“The criminals who committed this evil act have not been punished,” he said. “No one is looking for them, but we know them by name.”
Mr. Trukhanov, the Odessa mayor, backed by assessments from Ukraine’s military, said Russia’s goal was likely to surround Odessa with land and naval forces, cutting off Ukraine’s access to the Black Sea, which is the country’s primary link to the global economy.
Surrounding Odessa, he said, “will put an end to cargo shipments, an end to the economy and the end of development.”
He added, “But we’re not talking about that often, because the priority is survival.”
Odessa has undergone a profound and disturbing transformation since Russia invaded. Just over a week ago, the city was experiencing an unusual early warm snap that drove people outside, to the city’s cobblestone streets and beaches. Crowds flocked to the opera house, flamboyantly renovated with polished marble and 25 pounds of gold leaf, to see a performance of Madama Butterfly.
Now the entire, historic center around the opera is sealed off by sandbags, barbed wire and troops armed with automatic weapons.
“I can’t believe that a week ago I was a lawyer,” said Inga Kordynovska. She said he had been planning to compete in an international ballroom dancing competition, but was now coordinating the collection of food, clothing and medicine for Odessa’s territorial defense troops.
“One day, I had heels and makeup; I was going to ballroom dancing,” she said “And now everything has changed.”
The entrance to the Odessa Food Market has been draped with a large Red Cross banner and fortified with sandbags. Before the war, people used to eat Chinese street food and sip craft IPAs; now men in beanie hats and neck tattoos are stacking bottles of water and sorting bags of clothing.
Though the mission is to gather supplies for the city’s defenders, none of the combatants are allowed to enter the hall, said Nikolai Viknianskyi, who owns a furniture company and is now volunteering at the site.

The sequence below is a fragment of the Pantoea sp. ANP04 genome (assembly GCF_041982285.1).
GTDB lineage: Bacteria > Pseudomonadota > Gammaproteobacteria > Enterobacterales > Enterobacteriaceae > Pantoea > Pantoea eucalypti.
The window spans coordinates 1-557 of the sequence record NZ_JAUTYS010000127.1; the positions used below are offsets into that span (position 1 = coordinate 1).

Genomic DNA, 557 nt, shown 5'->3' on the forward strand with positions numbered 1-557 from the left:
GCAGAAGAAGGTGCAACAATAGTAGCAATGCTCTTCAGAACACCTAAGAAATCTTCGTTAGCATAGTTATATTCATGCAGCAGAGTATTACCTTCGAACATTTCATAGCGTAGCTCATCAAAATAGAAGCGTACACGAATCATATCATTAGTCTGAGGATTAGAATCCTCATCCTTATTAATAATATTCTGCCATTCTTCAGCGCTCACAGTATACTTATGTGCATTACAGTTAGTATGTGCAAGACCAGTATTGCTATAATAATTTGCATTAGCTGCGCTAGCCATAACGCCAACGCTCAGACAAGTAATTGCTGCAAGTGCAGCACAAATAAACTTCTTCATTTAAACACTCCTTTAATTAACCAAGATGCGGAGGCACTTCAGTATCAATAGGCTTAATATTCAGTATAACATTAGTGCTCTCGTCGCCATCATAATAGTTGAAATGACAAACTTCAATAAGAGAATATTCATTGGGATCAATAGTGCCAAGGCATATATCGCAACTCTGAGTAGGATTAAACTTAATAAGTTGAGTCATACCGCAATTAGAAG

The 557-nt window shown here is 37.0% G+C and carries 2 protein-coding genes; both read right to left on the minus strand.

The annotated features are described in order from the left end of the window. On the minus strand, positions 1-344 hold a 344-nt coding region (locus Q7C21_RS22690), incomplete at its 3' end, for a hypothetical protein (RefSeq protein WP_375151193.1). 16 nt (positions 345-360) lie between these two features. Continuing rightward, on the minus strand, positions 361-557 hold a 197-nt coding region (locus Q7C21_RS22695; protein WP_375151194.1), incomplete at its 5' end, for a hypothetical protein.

“We’ve banned people with weapons from coming here so as not to attract other people with weapons,” Mr. Viknianskyi. “We don’t want for our hipsters or our fashionable youth to be hurt. They’re not military people, they don’t know how to fight.”
The fight may come anyway. As if to underscore the threat, Ukraine’s president, Volodymyr Zelenksy, replaced the Odessa region’s civilian governor with a colonel from Ukraine’s armed forces. On Wednesday, Ukraine’s Navy accused Russian forces in the Black Sea of attempting to enter Ukraine’s territorial waters using civilian boats as a “human shield.”
Though Odessa has not experienced the intense shelling of other cities like Kyiv and Kharkiv, there have been sporadic rocket attacks. It was unclear if Wednesday’s hostilities caused any injuries, but one person was killed on Tuesday in an attack on a military radar installation, Mr. Trukhanov, the Odessa mayor, said.
Also on Tuesday, an explosion ripped through the small village of Dachne, north of Odessa just off the highway to Kyiv. Several houses along a potholed street were reduced to rubble, and power line poles and trees were snapped at their bases.
A 60-year-old resident named Yuri said workers had extracted an undetonated shell from his front yard, which destroyed a brand-new Volkswagen his children had given him for his birthday. It was not clear whether the shell was fired by Russian forces or if Ukrainian troops mistakenly hit the village.
All this has rattled the residents of Odessa. At an orphanage visited by Mr. Trukhanov on Wednesday, tiny jackets had been arranged on a table to be ready in case the children have to make a dash to the bomb shelter in the basement.
After lunch time, a group of the youngest was tucked into their beds for nap time, while their caretaker stood over them, playing a lullaby on her phone, and silently crying.
“God,” she said, addressing the mayor, “everything is going to be OK, right?”